Football: Cottee steals a yard to pass milestone

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The Independent Online
Tottenham Hotspur 0

Leicester City 2

Elliot 43, Cottee 67

Half-time: 0-1 Attendance: 35,415

LEICESTER CITY'S players formed a guard of honour for the Tottenham Hotspur side as they emerged from the tunnel at White Hart Lane yesterday. That was as polite and almost as exciting as it got all afternoon.

If the gesture from the runners-up in the Worthington Cup was aimed at saluting their late, late conquerors it was welcome. If its objective was to ensure there was no repeat of the pettiness and animosity which had pervaded the match at Wembley 13 days earlier it was but moderately successful.

It might also have lulled Spurs into a false sense of security, thinking that Leicester were thoroughly nice guys after all who would not dream of indulging in spoiling tactics to secure a positive result. Spoiling tactics, of course, were all that they proceeded to use, barely countenancing a properly constructed attack, organising themselves behind the ball, daring Spurs to be adventurous.

But it worked all right and it gave them two unlikely goals, the second a notable landmark for the diminutive veteran striker, Tony Cottee. He scored his 200th league goal at the age of 34, 16 years after his first.

Martin O'Neill, Leicester's manager, willingly accepted the credit for victory. "Applauding them on to the pitch was my idea although not all the boys wanted to do it. I suppose it was a psychological ploy. It's the sort of thing that if it comes off you're a genius but if you get beaten 5-0 you're an idiot," he said.

There was no danger of O'Neill's side suffering a reversal of such proportions. Spurs were the only side which remotely resembled an attacking force but after a bright enough opening they lacked the guile to outwit Leicester.

It was Spurs' first home defeat since September (and thus their first under George Graham), a record which had lasted 18 matches in all. Graham, too, talked about psychology, though not that of O'Neill in applauding the Tottenham team. He was more concerned about the debilitating effects of parading the cup which was done without his knowledge and showing the goal that won it on the White Hart Lane video screens.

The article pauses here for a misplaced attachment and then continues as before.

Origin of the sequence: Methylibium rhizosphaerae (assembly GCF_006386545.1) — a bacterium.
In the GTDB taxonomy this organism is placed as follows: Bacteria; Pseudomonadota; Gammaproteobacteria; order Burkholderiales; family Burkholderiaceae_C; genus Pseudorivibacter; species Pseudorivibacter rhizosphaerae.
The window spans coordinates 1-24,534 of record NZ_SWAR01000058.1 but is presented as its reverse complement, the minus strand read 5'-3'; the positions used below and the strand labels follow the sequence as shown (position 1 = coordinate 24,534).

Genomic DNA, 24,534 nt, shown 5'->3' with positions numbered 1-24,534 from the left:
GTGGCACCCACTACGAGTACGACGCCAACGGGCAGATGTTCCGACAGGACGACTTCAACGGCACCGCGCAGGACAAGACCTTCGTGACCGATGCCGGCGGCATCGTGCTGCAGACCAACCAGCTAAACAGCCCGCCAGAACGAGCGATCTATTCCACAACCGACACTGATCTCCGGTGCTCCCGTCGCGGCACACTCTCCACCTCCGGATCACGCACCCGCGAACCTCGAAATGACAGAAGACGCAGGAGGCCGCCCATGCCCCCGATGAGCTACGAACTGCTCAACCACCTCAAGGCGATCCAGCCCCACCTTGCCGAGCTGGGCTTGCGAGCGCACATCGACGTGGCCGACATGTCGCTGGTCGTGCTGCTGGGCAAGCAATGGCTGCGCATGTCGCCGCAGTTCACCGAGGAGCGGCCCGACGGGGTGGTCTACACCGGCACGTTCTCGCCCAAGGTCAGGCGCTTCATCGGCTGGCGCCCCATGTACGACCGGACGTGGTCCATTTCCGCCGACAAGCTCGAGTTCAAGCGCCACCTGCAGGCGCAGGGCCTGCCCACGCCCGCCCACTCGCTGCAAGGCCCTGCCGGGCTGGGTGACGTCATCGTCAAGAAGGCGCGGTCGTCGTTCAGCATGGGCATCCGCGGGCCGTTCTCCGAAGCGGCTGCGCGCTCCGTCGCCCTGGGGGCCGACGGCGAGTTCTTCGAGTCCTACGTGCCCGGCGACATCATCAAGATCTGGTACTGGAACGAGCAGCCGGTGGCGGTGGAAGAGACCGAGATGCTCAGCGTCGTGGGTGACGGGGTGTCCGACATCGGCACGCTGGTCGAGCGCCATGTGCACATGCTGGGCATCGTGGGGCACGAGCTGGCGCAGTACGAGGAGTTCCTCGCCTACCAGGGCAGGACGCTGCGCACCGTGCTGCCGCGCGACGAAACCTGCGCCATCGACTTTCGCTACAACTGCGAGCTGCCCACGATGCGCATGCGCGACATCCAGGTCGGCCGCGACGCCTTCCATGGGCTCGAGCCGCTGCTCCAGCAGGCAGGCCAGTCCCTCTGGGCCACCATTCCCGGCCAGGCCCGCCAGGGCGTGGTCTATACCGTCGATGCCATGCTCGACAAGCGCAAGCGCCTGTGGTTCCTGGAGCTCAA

The result will have eased Leicester's concern over the prospect of being sucked into the relegation struggle. Spurs will not be pleased to have lost so close to next weekend's FA Cup semi-final but as Graham said that is a one-off match.

There were a legion of bookings. As Graham also pointed out these were for petulance rather than anything malicious or violent, but then the players might have avoided that. It was obvious Wembley was of too recent history for this to occur.

From the start the crowd baited Robbie Savage, who was deemed to have been instrumental in the sending-off in the Worthington Cup final of Justin Edinburgh, over-reacting after having a punch aimed at his cheek. Savage did not seem to mind the greeting, Edinburgh had not learned his lesson. He was the first player to be booked in the 16th minute when he tugged Emile Heskey's shirt.

The most exciting move of the opening half came from Spurs in the 35th minute when they broke from defence and moved the ball in one sweeping movement from right to left and into the centre where Les Ferdinand's header went wide.

Eight minutes later it was Leicester who took the lead. If it was not against the run of play it was certainly not with it. Steve Guppy's free- kick from the right was launched at a row of heads lined up in the box like oranges on a market stall. Matt Elliott jumped higher than the rest and his contact was firm enough for the header to elude Ian Walker. Leicester merely stuck their defence and midfield deep in their own half thereafter. Only Heskey and Cottee were in advanced positions and both played their socks off. Heskey was quick and strong, Cottee pulled players this way and that.

It was this pair who combined for the landmark second goal. Heskey's speed and power took him past Edinburgh and Sol Campbell on the right and his cross was straight into Cottee's path. The right-footed tap-in was vintage stuff and Cottee immediately changed the split size seven that was responsible. That was probably the best psychological ploy seen all day.